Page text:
IBM just launched World Wire, a blockchain network for global payments – and it’s already in 72 countries

Jesse Lund (right), global VP of IBM Blockchain and Digital Currencies, and Jed McCaleb, co-founder & CTO of Stellar, at Money20/20.
Money20/20

Tech giant IBM has launched a blockchain network for regulated financial institutions called World Wire.

Announced at Money20/20 Asia in Singapore on Tuesday (March 19), IBM said that the real-time global payments network is designed to optimise and accelerate foreign exchange, cross border payments and remittances.

“World Wire is the first blockchain network of its kind to integrate payment messaging, clearing and settlement on a single unified network, while allowing participants to dynamically choose from a variety of digital assets for settlement,” the company said via a statement released on the same day.

World Wire already has enabled payment locations in 72 countries, with 48 currencies and 46 banking endpoints, IBM said, adding that local regulations will continue to guide activation.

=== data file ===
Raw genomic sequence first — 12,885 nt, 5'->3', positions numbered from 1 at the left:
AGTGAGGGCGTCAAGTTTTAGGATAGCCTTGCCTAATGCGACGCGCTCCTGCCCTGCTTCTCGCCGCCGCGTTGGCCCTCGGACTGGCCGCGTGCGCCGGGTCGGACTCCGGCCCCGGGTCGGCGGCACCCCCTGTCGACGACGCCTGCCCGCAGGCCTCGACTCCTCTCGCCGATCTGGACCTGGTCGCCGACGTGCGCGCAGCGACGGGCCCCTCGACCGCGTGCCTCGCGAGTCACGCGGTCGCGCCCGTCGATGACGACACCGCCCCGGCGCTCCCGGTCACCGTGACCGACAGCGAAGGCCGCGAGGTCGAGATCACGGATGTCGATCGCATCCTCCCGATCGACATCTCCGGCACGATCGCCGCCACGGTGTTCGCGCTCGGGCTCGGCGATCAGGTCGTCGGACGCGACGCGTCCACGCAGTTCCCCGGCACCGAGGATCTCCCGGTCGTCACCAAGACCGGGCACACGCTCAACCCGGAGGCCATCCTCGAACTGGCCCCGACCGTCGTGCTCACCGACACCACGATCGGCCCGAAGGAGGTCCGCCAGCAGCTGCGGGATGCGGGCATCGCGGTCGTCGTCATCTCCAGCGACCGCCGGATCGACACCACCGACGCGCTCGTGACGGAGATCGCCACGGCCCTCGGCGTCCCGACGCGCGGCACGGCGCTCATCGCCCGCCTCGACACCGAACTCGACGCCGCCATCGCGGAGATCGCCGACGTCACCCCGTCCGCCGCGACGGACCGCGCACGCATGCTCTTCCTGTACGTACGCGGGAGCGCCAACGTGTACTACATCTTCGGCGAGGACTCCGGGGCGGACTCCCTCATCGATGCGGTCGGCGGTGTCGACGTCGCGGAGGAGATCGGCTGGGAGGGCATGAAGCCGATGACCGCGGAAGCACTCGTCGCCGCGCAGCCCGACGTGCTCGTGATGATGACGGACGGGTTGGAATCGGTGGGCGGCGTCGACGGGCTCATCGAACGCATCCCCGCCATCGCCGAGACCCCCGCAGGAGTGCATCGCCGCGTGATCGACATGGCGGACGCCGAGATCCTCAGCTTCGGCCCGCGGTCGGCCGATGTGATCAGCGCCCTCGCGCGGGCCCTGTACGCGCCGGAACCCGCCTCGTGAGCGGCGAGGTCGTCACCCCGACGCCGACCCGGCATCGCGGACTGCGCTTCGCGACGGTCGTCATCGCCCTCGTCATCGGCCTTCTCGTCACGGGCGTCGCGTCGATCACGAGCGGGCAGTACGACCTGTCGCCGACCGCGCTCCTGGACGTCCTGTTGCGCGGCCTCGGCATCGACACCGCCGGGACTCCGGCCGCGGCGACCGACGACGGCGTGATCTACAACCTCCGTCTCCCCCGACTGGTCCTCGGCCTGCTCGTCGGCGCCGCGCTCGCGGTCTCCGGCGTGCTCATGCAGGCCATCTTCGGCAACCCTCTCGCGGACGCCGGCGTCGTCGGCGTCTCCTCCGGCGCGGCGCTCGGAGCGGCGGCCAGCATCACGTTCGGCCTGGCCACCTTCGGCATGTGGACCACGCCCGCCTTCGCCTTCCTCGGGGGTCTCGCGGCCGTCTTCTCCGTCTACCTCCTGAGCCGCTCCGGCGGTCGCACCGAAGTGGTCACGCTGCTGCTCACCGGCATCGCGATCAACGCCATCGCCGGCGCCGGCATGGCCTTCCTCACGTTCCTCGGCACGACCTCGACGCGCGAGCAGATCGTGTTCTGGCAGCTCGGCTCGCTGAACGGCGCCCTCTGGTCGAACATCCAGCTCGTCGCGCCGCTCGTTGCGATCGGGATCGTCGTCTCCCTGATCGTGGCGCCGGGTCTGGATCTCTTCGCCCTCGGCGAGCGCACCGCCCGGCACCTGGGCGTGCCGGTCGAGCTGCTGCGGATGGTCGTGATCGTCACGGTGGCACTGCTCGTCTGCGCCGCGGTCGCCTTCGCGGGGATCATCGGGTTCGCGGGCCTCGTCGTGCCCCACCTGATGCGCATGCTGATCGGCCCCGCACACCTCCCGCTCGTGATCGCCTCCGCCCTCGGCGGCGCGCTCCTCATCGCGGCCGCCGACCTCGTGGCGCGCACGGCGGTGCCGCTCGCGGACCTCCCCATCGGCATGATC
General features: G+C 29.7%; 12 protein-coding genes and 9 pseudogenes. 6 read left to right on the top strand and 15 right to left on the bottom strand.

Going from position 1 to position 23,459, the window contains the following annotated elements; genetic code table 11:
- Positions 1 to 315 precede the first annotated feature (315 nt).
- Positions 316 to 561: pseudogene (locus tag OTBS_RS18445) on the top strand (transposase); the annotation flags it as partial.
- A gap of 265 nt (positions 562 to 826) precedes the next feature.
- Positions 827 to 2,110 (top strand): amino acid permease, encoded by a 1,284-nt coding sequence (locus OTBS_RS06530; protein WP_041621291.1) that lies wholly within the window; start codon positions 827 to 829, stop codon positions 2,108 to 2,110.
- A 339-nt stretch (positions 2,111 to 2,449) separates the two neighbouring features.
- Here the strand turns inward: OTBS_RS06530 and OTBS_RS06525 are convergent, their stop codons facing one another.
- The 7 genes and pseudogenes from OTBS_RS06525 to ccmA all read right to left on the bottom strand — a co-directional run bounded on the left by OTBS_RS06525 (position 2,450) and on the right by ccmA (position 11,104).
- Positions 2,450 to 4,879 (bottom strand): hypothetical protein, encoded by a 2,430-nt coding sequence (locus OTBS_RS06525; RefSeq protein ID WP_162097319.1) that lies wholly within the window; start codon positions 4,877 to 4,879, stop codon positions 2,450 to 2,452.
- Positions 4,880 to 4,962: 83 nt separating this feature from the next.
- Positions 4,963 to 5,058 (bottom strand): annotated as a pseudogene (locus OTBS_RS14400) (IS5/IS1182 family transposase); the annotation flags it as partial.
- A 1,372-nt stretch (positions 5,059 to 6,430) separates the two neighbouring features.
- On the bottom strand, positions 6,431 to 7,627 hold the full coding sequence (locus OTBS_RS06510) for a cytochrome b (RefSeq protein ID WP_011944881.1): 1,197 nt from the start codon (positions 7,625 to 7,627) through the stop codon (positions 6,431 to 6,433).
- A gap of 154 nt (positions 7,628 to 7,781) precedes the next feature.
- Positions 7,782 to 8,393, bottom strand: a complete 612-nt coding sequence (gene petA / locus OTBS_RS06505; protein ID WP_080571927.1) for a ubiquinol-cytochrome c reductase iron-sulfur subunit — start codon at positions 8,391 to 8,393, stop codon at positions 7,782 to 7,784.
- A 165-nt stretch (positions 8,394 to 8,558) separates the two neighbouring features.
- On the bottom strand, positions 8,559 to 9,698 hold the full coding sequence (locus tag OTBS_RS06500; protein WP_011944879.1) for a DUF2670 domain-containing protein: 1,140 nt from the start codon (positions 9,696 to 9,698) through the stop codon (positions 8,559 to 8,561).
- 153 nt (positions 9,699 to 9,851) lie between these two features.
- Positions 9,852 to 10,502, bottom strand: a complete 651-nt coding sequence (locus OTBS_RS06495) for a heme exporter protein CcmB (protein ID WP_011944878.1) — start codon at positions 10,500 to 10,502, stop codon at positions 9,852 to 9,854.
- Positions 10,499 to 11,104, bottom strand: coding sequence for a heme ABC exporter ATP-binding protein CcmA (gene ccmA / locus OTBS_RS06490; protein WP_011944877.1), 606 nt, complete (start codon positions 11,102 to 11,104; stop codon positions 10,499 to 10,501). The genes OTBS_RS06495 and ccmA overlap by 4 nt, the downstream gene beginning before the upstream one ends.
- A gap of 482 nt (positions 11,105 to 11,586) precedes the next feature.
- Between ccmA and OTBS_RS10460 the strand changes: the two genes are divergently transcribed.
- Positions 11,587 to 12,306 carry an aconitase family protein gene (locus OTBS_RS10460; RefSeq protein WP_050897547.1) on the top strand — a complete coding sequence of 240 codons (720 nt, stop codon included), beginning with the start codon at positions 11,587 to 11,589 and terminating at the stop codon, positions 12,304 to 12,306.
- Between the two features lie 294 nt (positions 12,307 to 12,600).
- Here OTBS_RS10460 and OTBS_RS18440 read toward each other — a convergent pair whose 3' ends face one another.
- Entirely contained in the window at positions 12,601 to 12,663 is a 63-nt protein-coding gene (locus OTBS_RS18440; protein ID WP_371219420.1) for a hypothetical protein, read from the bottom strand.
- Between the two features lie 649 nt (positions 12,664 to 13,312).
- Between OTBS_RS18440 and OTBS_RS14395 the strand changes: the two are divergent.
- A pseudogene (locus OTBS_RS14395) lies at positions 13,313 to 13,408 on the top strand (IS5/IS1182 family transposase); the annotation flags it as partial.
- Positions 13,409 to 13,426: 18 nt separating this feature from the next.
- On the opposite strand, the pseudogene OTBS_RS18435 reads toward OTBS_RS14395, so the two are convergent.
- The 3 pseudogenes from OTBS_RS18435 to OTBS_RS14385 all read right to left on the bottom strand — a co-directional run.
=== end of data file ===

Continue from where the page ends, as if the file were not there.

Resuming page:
Using the Stellar protocol that makes money transfers point-to-point in lieu of the complexities of conventional correspondent banking, World Wire reduces intermediaries and allows users to accelerate settlement time by transmitting monetary value in the form of cryptocurrency.

“This simplified approach improves operational efficiency and liquidity management, streamlining payment reconciliation and reducing overall transaction costs for financial institutions,” IBM said.

The network currently supports settlement using Stellar Lumens and a US dollar stable coin through IBM’s previously-announced collaboration with Stronghold.

There are also six international banks who have signed letters of intent to issue their own stable coins on World Wire. Pending regulatory approval, these banks will add Euro, Indonesian Rupiah, Philippine Peso, Korean Won and Brazilian Real stable coins to the network.

IBM also said it will continue to expand the ecosystem of settlement assets based on client demand.

“We’ve created a new type of payment network designed to accelerate remittances and transform cross-border payments to facilitate the movement of money in countries that need it most,” Marie Wieck, IBM Blockchain’s general manager said.

“By creating a network where financial institutions support multiple digital assets, we expect to spur innovation and improve financial inclusion worldwide,” she added.